However, senior Congress leader and former state unit chief VM Sudheeran denied speculation that the campaign was launched as a last-minute counter to BJP’s Janaraksha Yatra, its two-week “march to protect people” that began on October 3 to protest the alleged rise in the number of murders of Sangh Parivar members in the state. The saffron party blames the CPI(M) for the violence.

“Our protests are for people. It is not to counter BJP’s yatra,” Sudheeran said. “ “GST and fuel price hike have made people’s lives miserable.”

He added: “The Amit Shah-conceived Janaraksha Yatra...did not touch a chord with the people. The BJP cannot make an electoral impact in Kerala, despite their efforts to communally polarise the society.”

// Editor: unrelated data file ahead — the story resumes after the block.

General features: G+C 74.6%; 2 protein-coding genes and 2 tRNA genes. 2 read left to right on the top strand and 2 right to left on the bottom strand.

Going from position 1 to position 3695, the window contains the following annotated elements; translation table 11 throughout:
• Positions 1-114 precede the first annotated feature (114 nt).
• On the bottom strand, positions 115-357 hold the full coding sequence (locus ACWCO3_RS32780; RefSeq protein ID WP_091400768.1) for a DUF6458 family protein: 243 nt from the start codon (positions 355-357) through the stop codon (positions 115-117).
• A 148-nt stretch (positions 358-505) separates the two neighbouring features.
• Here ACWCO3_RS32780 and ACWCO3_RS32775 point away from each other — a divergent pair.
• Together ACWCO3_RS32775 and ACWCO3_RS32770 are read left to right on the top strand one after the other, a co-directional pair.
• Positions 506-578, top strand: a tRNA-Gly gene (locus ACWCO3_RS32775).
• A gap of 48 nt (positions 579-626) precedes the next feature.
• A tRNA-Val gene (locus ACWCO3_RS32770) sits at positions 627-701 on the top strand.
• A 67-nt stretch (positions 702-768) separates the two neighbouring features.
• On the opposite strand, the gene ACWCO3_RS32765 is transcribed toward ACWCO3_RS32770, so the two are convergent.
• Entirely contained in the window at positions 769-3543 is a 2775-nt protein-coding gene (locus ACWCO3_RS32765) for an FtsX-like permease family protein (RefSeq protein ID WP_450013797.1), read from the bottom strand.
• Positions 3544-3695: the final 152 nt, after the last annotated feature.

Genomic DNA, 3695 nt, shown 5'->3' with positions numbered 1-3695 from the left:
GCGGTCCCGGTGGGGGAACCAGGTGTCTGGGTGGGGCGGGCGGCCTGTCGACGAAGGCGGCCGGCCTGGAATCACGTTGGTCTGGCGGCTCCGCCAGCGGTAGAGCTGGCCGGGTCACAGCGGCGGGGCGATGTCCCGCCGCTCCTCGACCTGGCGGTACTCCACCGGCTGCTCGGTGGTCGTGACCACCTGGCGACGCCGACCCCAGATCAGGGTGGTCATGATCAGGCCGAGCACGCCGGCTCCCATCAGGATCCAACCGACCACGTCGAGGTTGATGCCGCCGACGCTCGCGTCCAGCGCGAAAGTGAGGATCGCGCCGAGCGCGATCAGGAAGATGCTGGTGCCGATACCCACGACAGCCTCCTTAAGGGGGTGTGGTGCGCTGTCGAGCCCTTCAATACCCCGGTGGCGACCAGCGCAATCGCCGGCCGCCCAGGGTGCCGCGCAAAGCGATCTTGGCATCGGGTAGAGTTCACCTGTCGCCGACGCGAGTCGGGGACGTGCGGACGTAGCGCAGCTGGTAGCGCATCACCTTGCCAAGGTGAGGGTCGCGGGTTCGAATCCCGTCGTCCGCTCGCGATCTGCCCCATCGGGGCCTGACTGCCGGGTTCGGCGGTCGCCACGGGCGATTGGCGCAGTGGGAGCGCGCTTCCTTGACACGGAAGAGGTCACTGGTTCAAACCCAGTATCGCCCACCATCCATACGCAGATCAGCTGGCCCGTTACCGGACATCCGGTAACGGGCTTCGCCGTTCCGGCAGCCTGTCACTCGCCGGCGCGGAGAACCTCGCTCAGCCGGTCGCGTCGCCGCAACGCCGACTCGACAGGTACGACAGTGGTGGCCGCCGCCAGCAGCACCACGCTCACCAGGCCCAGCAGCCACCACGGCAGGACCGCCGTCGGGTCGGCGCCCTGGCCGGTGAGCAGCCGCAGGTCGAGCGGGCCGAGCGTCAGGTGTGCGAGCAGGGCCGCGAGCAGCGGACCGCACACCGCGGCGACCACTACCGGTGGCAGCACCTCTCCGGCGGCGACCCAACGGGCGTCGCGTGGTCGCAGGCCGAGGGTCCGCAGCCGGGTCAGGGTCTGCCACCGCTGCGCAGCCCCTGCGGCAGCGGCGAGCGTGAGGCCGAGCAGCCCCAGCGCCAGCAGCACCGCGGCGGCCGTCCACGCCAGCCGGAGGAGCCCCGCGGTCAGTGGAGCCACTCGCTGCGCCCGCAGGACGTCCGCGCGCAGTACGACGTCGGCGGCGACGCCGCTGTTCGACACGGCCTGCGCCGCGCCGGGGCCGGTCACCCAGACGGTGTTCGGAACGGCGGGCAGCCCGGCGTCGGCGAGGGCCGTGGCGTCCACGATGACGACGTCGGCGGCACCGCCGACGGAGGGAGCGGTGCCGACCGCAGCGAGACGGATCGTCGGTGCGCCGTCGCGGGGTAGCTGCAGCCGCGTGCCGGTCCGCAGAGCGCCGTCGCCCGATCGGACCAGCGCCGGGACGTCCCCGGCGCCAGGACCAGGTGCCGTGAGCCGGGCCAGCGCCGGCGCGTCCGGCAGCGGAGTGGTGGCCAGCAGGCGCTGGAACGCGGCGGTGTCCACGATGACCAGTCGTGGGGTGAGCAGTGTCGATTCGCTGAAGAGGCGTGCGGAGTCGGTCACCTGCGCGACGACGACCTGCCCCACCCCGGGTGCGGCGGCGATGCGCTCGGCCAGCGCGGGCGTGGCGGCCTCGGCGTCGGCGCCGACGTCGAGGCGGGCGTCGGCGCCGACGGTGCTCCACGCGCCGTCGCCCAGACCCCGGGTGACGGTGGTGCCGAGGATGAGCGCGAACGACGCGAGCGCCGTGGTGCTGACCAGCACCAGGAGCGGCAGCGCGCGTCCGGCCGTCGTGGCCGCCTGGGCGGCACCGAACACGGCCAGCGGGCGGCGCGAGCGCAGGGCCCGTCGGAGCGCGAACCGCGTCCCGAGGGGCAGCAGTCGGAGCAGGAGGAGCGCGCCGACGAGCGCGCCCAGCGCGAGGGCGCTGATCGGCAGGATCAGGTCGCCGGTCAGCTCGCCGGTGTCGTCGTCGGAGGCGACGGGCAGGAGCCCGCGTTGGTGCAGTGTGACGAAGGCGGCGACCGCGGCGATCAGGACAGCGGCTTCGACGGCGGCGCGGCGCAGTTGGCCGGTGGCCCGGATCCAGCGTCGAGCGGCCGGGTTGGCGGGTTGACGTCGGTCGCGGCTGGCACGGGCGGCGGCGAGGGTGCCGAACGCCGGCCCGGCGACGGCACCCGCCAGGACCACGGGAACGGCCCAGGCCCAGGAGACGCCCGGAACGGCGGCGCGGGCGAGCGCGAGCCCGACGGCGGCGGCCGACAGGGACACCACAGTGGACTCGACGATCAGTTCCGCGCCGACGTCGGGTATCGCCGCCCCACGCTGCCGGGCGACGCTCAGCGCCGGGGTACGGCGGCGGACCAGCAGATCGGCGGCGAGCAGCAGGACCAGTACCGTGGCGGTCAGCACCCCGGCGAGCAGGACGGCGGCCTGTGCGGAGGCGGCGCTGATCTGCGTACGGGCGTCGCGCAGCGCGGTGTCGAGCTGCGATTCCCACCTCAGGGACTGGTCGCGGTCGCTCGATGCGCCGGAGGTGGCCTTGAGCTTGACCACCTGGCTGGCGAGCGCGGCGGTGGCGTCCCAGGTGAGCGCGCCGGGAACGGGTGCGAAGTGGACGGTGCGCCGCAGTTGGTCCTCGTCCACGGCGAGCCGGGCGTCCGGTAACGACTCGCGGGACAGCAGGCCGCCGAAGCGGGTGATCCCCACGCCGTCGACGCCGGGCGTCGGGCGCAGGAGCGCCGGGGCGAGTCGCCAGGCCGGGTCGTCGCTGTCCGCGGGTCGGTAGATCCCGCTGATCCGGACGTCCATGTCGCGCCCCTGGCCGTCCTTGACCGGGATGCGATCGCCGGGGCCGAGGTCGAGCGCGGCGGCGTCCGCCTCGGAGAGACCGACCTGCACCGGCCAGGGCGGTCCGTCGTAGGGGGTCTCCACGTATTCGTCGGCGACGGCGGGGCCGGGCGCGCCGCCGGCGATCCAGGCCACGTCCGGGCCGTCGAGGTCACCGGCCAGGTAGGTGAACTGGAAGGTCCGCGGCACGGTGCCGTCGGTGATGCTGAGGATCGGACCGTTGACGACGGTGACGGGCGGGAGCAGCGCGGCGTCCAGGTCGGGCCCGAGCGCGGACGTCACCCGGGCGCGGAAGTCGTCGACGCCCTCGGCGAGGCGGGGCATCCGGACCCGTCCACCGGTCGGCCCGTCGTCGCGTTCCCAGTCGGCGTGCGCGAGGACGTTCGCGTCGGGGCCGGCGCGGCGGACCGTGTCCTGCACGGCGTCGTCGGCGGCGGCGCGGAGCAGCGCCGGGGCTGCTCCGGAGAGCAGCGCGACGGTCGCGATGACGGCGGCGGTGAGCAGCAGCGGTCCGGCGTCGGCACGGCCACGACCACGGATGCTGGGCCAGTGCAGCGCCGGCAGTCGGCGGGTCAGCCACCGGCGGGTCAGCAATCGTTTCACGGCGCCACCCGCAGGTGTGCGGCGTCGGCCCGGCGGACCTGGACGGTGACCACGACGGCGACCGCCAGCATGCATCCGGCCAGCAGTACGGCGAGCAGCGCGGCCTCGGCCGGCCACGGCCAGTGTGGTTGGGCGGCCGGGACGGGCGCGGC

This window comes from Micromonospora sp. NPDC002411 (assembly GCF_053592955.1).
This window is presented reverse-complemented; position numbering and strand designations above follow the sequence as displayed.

Dominant force

Even though it was trounced in the 2016 Assembly elections, the Congress remains a significant political party in Kerala, which has largely chosen between the United Democratic Front and the CPI(M)-led Left Democratic Front governments in recent years.

Also, though the United Democratic Front won just 47 seats last year, with the Congress contributing just 22 seats, its vote share, at 23.7% vote share was just 2.8% less than that of the Communist Party of India (Marxist), which had won the elections with 58 seats. The BJP, winning its first seat in the state, had a vote share of 10.5%.

The Congress main support base are Kerala’s Muslim and Christian communities, which together constitute 45% of the state’s population. It also enjoys support of sections of the Hindu population.

Among the Hindus of the state, the dominant Other Backward Classes community of Ezhavas traditionally support the CPI(M), while the upper-caste Nairs have been largely Congress supporters.